Stories to tell

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WINDHAM – Susan Dries knows stories.

Ghost stories, fun stories, magic stories and folk stories. She’s read them all, told them all, loved them all, and on Sunday, Oct. 23, at the Little Meetinghouse in Windham, she’s inviting the public to hear them all, well a few of them anyway.

“It’s that time of year for ghost stories,” said Dries, a longtime Windham resident. “It’s for all ages so it won’t be too scary, but there will be a lot of suspense.”

Dries never intended to make storytelling her career. She landed in it by sheer luck and a friend’s necessity. About 30 years ago, a friend was working at the Portland Observatory and when the featured storyteller for her friend’s event canceled, she called Dries who was working part time at the Windham Public Library and asked if she knew of any suitable replacements.

“She was panicked and asked me if I knew any storytellers, which I didn’t,” said Dries with a chuckle. “I mistakenly told her if she couldn’t find anyone she could call me back and I would do it, and that’s what happened.”

Dries, nervous and with no stories of her own, took out all the books in the library containing ghost stories and read them to her then 6- and 7-year-old sons. The ones the boys liked were the ones she told at the observatory. The audience was enthralled and Dries was happy to have helped and didn’t think much about making it a career until the calls started flowing in.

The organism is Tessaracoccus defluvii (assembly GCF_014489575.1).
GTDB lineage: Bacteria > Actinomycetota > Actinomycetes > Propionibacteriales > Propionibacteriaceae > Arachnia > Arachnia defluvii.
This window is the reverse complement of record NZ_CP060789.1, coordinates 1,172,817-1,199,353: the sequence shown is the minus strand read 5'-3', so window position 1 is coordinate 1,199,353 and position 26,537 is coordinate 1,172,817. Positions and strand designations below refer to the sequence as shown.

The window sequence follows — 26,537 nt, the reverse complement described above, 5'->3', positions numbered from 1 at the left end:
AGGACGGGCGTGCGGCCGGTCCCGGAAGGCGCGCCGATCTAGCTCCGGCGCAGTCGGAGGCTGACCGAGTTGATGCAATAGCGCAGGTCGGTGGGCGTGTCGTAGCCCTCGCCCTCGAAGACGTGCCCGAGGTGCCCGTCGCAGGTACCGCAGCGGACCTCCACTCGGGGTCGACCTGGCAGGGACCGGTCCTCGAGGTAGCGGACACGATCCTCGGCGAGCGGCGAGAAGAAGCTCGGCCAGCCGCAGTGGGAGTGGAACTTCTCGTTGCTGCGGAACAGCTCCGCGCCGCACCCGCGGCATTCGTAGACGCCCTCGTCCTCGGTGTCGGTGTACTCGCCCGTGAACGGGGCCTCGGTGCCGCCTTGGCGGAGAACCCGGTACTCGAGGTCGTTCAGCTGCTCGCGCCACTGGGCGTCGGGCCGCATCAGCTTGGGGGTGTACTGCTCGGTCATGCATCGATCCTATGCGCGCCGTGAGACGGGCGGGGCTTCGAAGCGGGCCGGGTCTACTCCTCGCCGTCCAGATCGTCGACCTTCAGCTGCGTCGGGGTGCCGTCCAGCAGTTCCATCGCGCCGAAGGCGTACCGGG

“The next day people were calling and asking how much I charged and if I could read at their event,” said Dries. “I’ve been doing it ever since.”

Dries has been telling stories to residents across Maine, and although it used to be a full-time career, she now considers it more of a hobby.

“It used to be my profession, but I do it for fun now,” said Dries. “I do it because I love the power of the spoken word. I love the power of making the audience so quiet you can hear a pin drop, and I love the power of creating strong images for people.”

Dries creates images so real that she has had audience members ask her how she made their face wet when describing a foggy night, or how they knew the color of a certain house when she never mentioned the color in the description.

“That’s something they brought to the story I was telling,” said Dries. “It’s amazing what people’s imaginations can create. It’s just so much fun.”

Dries tells family-friendly stories and encourages all ages from 7-99 to join the fun on Sunday in her hometown of Windham.

“Most people think storytelling is for children,” said Dries. “That’s not necessarily true. If you get a good story, it’s good for everyone.”

The tale spinning begins at 7 p.m. at the Little Meetinghouse on Route 302, and although the event is free, donations of $3 per child, $5 per adult and $10 per family are appreciated. Dries will be accompanied on stage by Peaks Island resident, Bill Hinderer, who is known for his fascinating and poignant stories of Vietnam and life in the military. For the Windham event, he will step out for some fun, bringing great imagery and humor to the evening.

Both Dries and Hinderer are members of M.O.O.S.E. (Maine Organization of Storytelling Enthusiasts), and L.A.N.E.S. (The League for the Advancement of New England Storytellers).

Using intense imagery to gain her audience’s attention, Susan
Dries has been storytelling for three decades now. She’ll perform
Sunday at the Little Meetinghouse in North Windham. (Courtesy
photo)

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